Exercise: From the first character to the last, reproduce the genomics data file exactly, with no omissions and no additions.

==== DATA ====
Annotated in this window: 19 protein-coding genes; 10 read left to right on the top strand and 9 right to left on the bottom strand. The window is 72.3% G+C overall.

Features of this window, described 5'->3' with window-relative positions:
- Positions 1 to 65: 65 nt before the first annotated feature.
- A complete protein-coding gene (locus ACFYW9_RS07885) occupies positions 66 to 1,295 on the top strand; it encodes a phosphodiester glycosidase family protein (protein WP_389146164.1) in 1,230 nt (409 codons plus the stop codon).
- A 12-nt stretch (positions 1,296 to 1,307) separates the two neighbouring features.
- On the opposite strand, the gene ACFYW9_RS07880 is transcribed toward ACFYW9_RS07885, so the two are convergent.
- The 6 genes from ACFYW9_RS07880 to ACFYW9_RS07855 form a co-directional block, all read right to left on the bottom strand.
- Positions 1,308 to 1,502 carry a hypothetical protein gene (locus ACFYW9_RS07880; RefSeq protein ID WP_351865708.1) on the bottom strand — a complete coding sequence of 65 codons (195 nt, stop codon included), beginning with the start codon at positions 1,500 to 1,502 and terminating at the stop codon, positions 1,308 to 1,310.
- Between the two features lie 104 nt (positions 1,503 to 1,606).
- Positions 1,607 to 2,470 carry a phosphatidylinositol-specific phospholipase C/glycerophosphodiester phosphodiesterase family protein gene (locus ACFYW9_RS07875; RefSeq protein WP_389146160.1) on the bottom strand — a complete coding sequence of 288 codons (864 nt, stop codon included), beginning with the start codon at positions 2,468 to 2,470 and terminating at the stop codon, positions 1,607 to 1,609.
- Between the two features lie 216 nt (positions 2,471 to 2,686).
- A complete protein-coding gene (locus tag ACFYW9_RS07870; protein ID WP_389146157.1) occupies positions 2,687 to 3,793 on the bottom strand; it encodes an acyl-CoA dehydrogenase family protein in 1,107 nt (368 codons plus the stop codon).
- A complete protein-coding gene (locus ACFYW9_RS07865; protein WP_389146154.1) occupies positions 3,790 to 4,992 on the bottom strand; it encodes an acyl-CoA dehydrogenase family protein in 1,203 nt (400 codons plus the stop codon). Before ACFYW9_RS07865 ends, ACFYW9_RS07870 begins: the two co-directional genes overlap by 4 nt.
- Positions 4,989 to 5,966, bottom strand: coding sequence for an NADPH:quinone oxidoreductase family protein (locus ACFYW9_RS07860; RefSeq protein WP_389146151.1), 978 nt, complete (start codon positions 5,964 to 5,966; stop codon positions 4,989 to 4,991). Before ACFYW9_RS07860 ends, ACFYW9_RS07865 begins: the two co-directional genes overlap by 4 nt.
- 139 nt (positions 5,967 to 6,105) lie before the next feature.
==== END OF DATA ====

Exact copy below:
Annotated in this window: 19 protein-coding genes; 10 read left to right on the top strand and 9 right to left on the bottom strand. The window is 72.3% G+C overall.

Features of this window, described 5'->3' with window-relative positions:
- Positions 1 to 65: 65 nt before the first annotated feature.
- A complete protein-coding gene (locus ACFYW9_RS07885) occupies positions 66 to 1,295 on the top strand; it encodes a phosphodiester glycosidase family protein (protein WP_389146164.1) in 1,230 nt (409 codons plus the stop codon).
- A 12-nt stretch (positions 1,296 to 1,307) separates the two neighbouring features.
- On the opposite strand, the gene ACFYW9_RS07880 is transcribed toward ACFYW9_RS07885, so the two are convergent.
- The 6 genes from ACFYW9_RS07880 to ACFYW9_RS07855 form a co-directional block, all read right to left on the bottom strand.
- Positions 1,308 to 1,502 carry a hypothetical protein gene (locus ACFYW9_RS07880; RefSeq protein ID WP_351865708.1) on the bottom strand — a complete coding sequence of 65 codons (195 nt, stop codon included), beginning with the start codon at positions 1,500 to 1,502 and terminating at the stop codon, positions 1,308 to 1,310.
- Between the two features lie 104 nt (positions 1,503 to 1,606).
- Positions 1,607 to 2,470 carry a phosphatidylinositol-specific phospholipase C/glycerophosphodiester phosphodiesterase family protein gene (locus ACFYW9_RS07875; RefSeq protein WP_389146160.1) on the bottom strand — a complete coding sequence of 288 codons (864 nt, stop codon included), beginning with the start codon at positions 2,468 to 2,470 and terminating at the stop codon, positions 1,607 to 1,609.
- Between the two features lie 216 nt (positions 2,471 to 2,686).
- A complete protein-coding gene (locus tag ACFYW9_RS07870; protein ID WP_389146157.1) occupies positions 2,687 to 3,793 on the bottom strand; it encodes an acyl-CoA dehydrogenase family protein in 1,107 nt (368 codons plus the stop codon).
- A complete protein-coding gene (locus ACFYW9_RS07865; protein WP_389146154.1) occupies positions 3,790 to 4,992 on the bottom strand; it encodes an acyl-CoA dehydrogenase family protein in 1,203 nt (400 codons plus the stop codon). Before ACFYW9_RS07865 ends, ACFYW9_RS07870 begins: the two co-directional genes overlap by 4 nt.
- Positions 4,989 to 5,966, bottom strand: coding sequence for an NADPH:quinone oxidoreductase family protein (locus ACFYW9_RS07860; RefSeq protein WP_389146151.1), 978 nt, complete (start codon positions 5,964 to 5,966; stop codon positions 4,989 to 4,991). Before ACFYW9_RS07860 ends, ACFYW9_RS07865 begins: the two co-directional genes overlap by 4 nt.
- 139 nt (positions 5,967 to 6,105) lie before the next feature.